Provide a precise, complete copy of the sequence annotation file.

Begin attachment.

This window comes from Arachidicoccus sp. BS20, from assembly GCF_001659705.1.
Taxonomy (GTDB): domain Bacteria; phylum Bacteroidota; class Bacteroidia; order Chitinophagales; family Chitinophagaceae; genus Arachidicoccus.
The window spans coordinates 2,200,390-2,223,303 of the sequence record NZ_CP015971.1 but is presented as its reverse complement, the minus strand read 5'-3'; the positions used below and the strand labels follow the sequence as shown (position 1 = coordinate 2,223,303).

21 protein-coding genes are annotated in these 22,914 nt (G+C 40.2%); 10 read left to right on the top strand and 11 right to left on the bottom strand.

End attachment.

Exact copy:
This window comes from Arachidicoccus sp. BS20, from assembly GCF_001659705.1.
Taxonomy (GTDB): domain Bacteria; phylum Bacteroidota; class Bacteroidia; order Chitinophagales; family Chitinophagaceae; genus Arachidicoccus.
The window spans coordinates 2,200,390-2,223,303 of the sequence record NZ_CP015971.1 but is presented as its reverse complement, the minus strand read 5'-3'; the positions used below and the strand labels follow the sequence as shown (position 1 = coordinate 2,223,303).

21 protein-coding genes are annotated in these 22,914 nt (G+C 40.2%); 10 read left to right on the top strand and 11 right to left on the bottom strand.